So there's constant transitions throughout the everyday life and, and so they need to, you know, wear a different hat and, and performing in those various tasks and, and so I'm wondering what helped you in these transitions where you got deeply engrossed in that person and the fears and, you know, living out that imaginary.
How did you get back to being Roelene Coleman?
Roelene Coleman 9:50
It's, honestly, it's practice. You have to practice snapping yourself out of it. Everyone's different, so some people find it very easy, but some people take a little bit to shake it off, but you just, it's, it's a concentration thing is what it really is just concentration. So if you can be focused and concentrated enough, then you can switch it off and go, all good. This is where I am, let it go and you just have to, like, breathe it, shake it off, like I did a scene that was quite upsetting the other day and as soon as they press cut, like, I felt like I was gonna cry, the whole scene I was holding in my emotions and then as soon as I pressed cut, like a roar, and I just had to like, shake it off and like, like, get your body back, put it back in your body, that you're just like, fine, and that's sort of how you do it.
But everyone has different stuff. Some people like, if you play a certain character for an extended period of time, you might, you know, go away with family or spend some time just with family, don't look at your phone, don't look at technology, read a book, do something that's you do something that's light, and like happy and fun and I think that's what people do, if it gets really, if they're really into it, but yeah, everyone's different. Some people take some people will literally change themselves and sometimes your personality will change a little bit if you've experienced quite a contrasting type of character to you, you'll take on certain ideals or because you've learned something, you kind of growing at the same time and you might change a bit.
It's pretty bizarre acting as like, once you delve into it, you just know it is people think it's just like people like running around jumping and saying weird shit. It's not It's it, there's so much to it. I feel like a psychologist to myself.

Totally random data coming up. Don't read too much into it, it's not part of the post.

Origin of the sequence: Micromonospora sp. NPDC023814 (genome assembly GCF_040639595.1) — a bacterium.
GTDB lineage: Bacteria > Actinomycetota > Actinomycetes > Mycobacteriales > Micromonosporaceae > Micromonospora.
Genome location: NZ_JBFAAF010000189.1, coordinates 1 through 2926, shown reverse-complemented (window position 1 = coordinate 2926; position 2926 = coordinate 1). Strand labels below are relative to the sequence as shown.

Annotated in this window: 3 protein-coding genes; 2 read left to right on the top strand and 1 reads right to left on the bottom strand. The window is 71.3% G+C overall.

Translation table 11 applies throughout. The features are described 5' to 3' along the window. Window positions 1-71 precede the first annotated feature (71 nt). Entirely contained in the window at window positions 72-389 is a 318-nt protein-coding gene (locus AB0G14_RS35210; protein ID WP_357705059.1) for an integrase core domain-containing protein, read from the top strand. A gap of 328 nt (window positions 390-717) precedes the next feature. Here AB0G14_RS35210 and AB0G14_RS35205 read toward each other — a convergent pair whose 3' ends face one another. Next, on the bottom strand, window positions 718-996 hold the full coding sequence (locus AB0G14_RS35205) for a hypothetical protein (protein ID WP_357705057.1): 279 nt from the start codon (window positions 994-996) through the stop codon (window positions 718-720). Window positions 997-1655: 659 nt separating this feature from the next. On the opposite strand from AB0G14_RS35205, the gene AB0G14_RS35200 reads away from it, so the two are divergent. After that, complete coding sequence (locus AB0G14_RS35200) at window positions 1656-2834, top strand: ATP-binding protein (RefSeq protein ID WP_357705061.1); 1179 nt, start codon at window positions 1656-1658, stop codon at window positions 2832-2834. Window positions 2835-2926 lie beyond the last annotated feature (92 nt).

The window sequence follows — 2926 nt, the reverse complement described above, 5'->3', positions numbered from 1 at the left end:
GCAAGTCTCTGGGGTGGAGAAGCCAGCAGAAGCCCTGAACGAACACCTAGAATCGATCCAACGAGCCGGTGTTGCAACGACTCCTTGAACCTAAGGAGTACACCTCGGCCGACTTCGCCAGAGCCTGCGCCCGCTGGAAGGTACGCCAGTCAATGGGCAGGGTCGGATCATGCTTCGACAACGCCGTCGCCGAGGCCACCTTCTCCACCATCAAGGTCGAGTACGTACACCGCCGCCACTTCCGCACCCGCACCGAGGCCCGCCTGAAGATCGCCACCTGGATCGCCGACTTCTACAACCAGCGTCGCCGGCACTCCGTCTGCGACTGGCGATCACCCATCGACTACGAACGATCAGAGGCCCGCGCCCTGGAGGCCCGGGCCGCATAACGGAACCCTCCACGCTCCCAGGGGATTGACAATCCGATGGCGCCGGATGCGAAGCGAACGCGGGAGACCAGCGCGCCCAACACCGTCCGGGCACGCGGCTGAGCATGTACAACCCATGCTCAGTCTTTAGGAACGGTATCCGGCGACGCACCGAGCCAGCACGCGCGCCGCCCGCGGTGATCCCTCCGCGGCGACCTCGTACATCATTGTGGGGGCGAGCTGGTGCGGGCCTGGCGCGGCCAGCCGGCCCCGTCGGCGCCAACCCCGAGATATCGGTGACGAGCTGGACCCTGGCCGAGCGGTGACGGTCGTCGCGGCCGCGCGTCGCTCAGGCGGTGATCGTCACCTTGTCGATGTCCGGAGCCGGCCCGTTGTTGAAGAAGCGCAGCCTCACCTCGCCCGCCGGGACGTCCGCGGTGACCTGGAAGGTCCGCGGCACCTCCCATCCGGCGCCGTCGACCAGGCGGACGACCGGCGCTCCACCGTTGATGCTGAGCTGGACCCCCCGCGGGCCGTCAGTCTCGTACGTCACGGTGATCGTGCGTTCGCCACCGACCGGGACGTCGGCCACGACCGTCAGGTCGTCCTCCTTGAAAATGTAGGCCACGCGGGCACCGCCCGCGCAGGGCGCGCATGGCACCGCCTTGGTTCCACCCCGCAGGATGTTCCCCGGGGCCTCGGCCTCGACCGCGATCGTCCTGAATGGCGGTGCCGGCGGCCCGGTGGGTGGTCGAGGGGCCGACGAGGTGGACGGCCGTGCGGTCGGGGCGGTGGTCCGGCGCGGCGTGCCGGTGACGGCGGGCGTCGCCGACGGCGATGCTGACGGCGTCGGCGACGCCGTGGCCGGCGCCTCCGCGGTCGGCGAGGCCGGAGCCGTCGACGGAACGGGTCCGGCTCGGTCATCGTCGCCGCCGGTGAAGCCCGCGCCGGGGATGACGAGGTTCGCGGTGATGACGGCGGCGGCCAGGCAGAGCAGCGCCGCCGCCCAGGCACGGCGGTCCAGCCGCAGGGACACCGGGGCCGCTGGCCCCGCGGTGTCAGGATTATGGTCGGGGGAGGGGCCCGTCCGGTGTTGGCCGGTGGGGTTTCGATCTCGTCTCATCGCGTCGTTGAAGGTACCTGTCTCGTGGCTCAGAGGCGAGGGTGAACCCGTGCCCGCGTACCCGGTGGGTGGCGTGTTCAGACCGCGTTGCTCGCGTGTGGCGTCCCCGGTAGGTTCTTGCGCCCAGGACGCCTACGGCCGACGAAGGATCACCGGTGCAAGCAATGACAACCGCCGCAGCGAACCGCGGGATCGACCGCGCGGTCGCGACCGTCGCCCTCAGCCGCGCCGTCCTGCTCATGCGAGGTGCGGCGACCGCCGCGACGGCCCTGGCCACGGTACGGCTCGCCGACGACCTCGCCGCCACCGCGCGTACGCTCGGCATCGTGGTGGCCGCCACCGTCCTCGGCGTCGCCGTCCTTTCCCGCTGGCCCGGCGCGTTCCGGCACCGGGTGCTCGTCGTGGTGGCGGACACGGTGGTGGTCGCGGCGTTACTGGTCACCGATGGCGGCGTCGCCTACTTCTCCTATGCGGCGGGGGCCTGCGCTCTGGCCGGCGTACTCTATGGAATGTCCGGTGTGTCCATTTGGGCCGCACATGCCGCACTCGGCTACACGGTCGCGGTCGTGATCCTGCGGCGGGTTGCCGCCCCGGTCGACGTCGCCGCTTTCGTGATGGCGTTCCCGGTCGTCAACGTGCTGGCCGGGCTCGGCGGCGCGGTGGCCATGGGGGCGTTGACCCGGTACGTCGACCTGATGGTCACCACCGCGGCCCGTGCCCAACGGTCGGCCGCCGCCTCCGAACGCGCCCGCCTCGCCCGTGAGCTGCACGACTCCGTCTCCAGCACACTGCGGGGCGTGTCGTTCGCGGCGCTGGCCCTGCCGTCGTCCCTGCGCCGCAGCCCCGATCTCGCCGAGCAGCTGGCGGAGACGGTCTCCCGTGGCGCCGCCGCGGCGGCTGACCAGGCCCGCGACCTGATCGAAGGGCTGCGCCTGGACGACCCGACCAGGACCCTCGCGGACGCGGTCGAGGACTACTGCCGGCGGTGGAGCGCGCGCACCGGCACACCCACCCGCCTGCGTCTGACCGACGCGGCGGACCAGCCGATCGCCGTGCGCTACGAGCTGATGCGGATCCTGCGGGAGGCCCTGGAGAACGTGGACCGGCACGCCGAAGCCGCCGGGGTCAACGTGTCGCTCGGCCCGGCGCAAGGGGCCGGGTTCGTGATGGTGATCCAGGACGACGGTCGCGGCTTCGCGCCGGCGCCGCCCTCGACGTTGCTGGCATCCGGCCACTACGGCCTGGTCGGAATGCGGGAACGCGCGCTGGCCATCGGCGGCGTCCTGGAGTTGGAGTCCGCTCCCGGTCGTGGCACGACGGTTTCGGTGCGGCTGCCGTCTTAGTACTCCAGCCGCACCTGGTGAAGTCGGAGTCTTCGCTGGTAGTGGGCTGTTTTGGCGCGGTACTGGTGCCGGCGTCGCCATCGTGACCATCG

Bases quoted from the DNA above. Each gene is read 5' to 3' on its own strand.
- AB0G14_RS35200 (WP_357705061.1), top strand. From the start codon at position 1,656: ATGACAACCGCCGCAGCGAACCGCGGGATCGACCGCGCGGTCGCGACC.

Anthony Hartcher 11:51
But it's so important in life because we, you know, don't really we were too scared to go inward, you know, where we often ignore it and you know, when it arises or a certain thought or the inner critic rises, you know, raises its voice, we tend to run from it, and we don't sit with it. We don't listen to it and we don't question it.
You know, we don't and we don't learn to coping mechanisms to deal with it and I think what you're what I'm hearing is that you have to face that, and you have to deal with it and you're, and you're, as you said it, you know, it's through practice and techniques that you've learned, whether it be breathing or shaking it out, or just doing something that I guess refocuses you.
So it's sort of going from that acting focus where you're very in the here and now in that acting role and then you switch into a new focus, whether that be a little jiggle like you did or a little dance that, yeah, so and I think those are the really fundamental tips for you know, life skills, is in terms of, in order for us to be at our best and at our emotional best.
We need to be able to switch from, you know, a phone call that wasn't all that great into, you know, a friend we haven't caught up, we don't want to take that conversation with on that phone call into this case, catch up with a friend that we haven't seen for a while yet because otherwise, you can take the energy from that into it and so I can see how this translates very much into everyday life skills because we are we're performing different acts or
Roelene Coleman 13:37
acting all the time. Yeah, it's true.
Anthony Hartcher 13:44
Like I am when I put on my earphones I did the same for me, man. Yeah, get out the microphone. Absolutely. I'm in podcast mode. That's it, take this off, but I might be going to pick up the children from school. So yeah and again, I got to learn how to switch that focus and you know, you mentioned some techniques there breathing and just whatever, helps you get back into another here and now moment outside of what you're doing.
Roelene Coleman 14:14
And I think I think also when you win, the thing of with acting that can translate to real-life of going this is real, this isn't. It's people who are just everyone when you start worrying about stuff and worrying about something that could happen or possible thing because we worry about stuff that hasn't happened yet.
That's what we really worry about and it's kind of going and I do this in my normal life as well and with my friends when I see them worrying I go. It's no use putting yourself through this twice. You'd rather just go through it when it's actually happened but before it's happened, it's not real. It hasn't happened. It's not reality. Stop worrying about it and you just need to be able to focus your mind and tell yourself, this isn't real, this isn't real, I'm worrying about something that hasn't happened yet.